1. Limited time only! Sign up for a free 30min personal tutor trial with Chegg Tutors
    Dismiss Notice
Dismiss Notice
Join Physics Forums Today!
The friendliest, high quality science and math community on the planet! Everyone who loves science is here!

Why is charge a derived quantity

  1. Feb 4, 2013 #1
    Why is charge a derived quantity????
     
  2. jcsd
  3. Feb 4, 2013 #2
    Re: Charge!

    convention. Current was measured before charge.
     
  4. Feb 4, 2013 #3
    Re: Charge!

    There are seven base units from which all other units are derived.


    -meter (length)
    -kilogram (mass)
    -second (time)
    -ampere (electric current)
    -kelvin (temperature)
    -candela (luminous intensity)
    -mole (concentration of substance)

    Electric charge is measured in Coulombs, or Amperes seconds.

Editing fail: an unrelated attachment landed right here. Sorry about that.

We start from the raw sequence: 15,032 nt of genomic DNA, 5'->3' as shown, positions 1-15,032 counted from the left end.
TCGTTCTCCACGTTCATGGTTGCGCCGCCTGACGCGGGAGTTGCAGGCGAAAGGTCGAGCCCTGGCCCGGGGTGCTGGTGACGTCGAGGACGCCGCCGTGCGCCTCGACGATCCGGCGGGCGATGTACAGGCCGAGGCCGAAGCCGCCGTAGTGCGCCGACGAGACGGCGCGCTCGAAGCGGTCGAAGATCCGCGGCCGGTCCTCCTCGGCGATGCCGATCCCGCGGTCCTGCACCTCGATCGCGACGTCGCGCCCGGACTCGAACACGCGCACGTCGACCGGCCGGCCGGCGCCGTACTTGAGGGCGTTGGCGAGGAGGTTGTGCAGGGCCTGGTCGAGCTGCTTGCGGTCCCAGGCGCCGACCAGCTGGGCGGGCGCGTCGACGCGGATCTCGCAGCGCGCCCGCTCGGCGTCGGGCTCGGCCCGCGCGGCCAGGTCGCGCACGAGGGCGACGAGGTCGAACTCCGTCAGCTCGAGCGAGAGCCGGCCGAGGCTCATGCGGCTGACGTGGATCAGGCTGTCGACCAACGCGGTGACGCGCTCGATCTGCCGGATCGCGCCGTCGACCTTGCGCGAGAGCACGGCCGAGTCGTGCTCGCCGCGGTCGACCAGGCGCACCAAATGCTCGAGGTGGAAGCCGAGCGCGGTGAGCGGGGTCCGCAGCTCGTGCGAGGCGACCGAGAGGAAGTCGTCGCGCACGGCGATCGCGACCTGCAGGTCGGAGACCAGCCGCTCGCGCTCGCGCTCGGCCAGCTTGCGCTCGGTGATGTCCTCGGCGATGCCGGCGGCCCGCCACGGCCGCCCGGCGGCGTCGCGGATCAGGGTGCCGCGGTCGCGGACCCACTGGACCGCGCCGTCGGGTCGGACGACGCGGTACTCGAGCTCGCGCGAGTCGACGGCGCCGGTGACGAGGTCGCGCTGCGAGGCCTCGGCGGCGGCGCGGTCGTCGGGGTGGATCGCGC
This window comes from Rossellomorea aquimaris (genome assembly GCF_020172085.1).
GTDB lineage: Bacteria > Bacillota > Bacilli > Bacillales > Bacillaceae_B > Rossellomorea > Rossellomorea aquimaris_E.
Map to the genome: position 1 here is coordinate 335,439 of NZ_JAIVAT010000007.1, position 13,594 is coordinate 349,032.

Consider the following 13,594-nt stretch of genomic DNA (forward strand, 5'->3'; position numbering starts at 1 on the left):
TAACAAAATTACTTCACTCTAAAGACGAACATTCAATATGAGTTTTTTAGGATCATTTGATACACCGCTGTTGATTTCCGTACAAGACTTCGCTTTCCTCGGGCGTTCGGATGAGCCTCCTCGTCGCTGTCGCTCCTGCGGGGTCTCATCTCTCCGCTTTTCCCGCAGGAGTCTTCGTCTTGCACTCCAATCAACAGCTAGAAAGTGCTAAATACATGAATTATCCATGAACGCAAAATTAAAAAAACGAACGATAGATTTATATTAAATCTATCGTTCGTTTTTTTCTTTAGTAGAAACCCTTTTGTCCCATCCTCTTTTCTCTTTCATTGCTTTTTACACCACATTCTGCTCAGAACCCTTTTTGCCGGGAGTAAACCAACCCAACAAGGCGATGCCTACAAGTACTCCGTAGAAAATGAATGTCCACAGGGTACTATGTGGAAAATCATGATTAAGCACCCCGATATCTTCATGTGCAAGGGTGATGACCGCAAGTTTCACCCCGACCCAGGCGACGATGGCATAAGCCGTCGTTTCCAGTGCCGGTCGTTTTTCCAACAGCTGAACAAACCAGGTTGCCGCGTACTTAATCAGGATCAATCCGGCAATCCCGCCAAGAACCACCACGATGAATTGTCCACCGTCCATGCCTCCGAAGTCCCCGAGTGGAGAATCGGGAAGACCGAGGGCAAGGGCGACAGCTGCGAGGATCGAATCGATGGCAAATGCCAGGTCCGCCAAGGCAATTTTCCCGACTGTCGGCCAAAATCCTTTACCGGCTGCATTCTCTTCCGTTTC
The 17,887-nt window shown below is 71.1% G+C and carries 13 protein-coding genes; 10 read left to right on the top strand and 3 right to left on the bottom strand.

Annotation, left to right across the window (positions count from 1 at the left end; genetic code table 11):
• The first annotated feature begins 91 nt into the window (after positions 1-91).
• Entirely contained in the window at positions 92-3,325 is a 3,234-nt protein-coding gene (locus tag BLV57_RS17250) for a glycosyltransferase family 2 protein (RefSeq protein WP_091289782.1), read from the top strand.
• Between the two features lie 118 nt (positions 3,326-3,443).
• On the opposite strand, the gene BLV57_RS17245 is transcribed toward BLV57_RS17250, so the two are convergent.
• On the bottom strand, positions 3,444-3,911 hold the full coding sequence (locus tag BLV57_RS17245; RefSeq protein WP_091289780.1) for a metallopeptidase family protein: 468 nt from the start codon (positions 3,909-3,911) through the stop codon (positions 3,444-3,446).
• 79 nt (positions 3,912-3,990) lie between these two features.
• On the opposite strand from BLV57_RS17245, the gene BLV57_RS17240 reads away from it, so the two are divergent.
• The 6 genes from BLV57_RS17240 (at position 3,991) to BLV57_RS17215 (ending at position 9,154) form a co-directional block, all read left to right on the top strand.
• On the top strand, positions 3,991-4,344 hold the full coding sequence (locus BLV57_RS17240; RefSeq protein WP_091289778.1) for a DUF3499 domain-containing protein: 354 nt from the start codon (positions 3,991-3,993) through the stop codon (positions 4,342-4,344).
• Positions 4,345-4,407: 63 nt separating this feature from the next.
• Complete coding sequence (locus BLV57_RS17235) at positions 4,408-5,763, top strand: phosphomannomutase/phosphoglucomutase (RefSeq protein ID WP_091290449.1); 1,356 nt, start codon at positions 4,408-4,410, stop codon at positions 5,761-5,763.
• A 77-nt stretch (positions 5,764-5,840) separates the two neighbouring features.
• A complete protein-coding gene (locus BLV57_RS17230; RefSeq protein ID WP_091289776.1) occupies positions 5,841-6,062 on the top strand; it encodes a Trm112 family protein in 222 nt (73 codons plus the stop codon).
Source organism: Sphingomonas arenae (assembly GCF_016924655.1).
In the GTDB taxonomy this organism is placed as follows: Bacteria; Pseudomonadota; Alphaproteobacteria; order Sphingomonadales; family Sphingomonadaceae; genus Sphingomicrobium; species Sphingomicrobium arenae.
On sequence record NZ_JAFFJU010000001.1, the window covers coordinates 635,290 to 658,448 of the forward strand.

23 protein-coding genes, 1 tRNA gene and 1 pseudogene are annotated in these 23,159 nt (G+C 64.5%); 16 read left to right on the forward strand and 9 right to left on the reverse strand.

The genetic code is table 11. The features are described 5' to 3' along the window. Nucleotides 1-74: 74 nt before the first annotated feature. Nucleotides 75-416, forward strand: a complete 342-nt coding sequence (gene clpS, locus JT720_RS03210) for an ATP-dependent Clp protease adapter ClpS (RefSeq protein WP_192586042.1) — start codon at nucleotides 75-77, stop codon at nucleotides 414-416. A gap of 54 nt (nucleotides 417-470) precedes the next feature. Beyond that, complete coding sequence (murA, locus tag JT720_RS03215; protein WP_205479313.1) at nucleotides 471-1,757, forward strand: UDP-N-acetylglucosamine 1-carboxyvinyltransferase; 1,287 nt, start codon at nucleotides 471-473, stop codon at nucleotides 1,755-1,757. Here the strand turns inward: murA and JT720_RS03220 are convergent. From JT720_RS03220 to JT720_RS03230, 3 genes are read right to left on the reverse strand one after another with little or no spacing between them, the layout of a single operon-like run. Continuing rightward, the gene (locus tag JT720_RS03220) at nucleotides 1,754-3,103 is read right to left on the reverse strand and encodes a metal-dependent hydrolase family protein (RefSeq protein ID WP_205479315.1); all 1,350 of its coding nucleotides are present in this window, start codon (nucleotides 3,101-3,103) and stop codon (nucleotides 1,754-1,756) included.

Last edited: Feb 4, 2013
  5. Feb 4, 2013 #4

    jtbell

    User Avatar

    Staff: Mentor

    In SI, current is a fundamental unit (ampere) and charge is a derived unit (coulomb = ampere ยท second) for practical reasons. It's easier to implement the standard for current precisely, by measuring the force between two current-carrying wires, than it would be to implement a standard for charge precisely, involving something like measuring the force between two charges, or counting electrons.
     
  6. Feb 4, 2013 #5

    AlephZero

    User Avatar
    Science Advisor
    Homework Helper

    Re: Charge!

    Ampere seconds, not amperes per second.
     
  7. Feb 4, 2013 #6
    Re: Charge!

    My apologies.
    Edited and corrected.
     
  8. Feb 4, 2013 #7
    No prob. Thanks for that. Really cleared it up
     
Know someone interested in this topic? Share this thread via Reddit, Google+, Twitter, or Facebook




Similar Discussions: Why is charge a derived quantity
Loading...